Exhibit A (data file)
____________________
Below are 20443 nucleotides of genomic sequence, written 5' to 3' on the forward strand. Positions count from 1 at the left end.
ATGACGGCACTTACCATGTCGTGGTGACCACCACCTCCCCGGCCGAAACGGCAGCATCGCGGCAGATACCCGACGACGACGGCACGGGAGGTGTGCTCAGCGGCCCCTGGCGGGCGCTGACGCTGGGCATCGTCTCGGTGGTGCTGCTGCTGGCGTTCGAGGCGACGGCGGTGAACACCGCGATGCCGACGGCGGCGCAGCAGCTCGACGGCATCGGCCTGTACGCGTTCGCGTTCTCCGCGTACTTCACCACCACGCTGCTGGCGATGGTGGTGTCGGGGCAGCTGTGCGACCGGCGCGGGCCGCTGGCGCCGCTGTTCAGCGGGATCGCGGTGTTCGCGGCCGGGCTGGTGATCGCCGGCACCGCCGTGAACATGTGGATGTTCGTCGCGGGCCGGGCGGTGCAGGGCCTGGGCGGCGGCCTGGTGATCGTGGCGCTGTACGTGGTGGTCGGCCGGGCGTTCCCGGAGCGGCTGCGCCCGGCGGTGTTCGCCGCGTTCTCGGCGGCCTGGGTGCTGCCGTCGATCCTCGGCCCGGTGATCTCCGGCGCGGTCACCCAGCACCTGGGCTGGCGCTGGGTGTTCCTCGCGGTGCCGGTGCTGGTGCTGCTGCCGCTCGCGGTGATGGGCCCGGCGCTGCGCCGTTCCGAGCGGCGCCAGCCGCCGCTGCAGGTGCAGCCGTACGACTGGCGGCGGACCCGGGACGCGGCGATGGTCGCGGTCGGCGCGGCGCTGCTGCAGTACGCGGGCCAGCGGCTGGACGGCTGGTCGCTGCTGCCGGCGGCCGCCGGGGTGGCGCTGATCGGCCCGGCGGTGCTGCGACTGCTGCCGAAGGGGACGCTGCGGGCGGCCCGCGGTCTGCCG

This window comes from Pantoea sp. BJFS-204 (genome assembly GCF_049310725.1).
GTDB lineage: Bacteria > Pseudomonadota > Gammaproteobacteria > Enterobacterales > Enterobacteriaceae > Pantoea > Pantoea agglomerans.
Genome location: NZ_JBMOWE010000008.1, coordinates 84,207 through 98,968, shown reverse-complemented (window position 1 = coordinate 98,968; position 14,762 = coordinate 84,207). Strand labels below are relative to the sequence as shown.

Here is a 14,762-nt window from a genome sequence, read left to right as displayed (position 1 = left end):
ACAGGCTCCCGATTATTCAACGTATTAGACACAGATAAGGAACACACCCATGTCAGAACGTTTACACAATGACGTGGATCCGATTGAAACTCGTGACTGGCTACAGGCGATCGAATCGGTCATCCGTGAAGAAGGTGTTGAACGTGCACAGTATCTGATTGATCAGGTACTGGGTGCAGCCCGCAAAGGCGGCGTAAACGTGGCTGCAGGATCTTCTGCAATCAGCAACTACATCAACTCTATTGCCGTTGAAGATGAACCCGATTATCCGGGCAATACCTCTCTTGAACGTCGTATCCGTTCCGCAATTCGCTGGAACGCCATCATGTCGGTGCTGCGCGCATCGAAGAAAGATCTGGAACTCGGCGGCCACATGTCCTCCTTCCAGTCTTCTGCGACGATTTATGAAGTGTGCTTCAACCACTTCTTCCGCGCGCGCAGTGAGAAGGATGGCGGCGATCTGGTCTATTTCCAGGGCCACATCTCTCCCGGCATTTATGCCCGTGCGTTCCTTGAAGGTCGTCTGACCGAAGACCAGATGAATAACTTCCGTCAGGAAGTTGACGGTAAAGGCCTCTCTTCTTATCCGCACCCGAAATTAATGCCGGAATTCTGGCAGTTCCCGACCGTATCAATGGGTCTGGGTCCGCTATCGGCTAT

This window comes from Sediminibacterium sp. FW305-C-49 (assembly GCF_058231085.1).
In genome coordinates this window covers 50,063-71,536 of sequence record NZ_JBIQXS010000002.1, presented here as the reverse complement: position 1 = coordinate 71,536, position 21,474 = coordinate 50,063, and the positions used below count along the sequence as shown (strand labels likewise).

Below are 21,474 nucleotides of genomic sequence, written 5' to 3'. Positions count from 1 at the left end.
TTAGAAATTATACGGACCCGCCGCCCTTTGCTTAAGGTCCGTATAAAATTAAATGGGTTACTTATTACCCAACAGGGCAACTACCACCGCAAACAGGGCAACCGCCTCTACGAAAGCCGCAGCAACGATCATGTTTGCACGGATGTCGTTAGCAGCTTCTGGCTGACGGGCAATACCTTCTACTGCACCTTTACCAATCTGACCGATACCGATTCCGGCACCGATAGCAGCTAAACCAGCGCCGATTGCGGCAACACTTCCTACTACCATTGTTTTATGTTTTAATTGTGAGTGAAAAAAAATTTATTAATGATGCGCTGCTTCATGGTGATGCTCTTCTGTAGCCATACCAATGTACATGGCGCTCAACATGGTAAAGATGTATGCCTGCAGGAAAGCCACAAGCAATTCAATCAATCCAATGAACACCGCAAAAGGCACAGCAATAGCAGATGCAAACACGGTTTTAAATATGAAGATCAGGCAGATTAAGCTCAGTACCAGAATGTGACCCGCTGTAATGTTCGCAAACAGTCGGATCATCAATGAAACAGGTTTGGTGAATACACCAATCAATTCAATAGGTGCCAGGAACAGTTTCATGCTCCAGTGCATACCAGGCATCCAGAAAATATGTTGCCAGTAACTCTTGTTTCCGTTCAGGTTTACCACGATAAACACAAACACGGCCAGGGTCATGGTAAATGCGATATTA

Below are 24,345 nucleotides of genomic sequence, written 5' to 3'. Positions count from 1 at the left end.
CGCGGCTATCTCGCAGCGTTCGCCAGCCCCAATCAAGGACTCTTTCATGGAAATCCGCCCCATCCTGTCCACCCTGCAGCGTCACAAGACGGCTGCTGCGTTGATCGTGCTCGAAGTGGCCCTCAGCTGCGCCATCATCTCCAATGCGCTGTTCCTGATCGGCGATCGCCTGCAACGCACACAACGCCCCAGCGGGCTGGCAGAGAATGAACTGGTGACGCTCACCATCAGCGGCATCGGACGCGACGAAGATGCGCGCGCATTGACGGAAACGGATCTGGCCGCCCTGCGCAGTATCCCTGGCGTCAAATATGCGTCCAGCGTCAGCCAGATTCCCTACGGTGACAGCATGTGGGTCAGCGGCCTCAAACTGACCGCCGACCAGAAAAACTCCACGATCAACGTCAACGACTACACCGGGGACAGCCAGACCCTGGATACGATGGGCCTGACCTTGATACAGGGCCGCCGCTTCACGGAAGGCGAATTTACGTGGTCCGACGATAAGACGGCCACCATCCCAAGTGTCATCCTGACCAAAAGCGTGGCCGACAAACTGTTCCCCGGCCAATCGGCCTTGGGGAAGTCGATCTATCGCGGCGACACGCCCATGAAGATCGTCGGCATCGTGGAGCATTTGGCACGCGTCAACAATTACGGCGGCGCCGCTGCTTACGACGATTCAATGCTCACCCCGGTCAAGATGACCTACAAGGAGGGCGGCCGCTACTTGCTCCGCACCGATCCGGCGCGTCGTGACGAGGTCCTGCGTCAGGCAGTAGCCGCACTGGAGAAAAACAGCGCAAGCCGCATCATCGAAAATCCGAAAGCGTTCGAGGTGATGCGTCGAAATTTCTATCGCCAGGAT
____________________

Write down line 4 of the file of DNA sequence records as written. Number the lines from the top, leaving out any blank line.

GTDB lineage: Bacteria > Pseudomonadota > Gammaproteobacteria > Enterobacterales > Enterobacteriaceae > Pantoea > Pantoea agglomerans.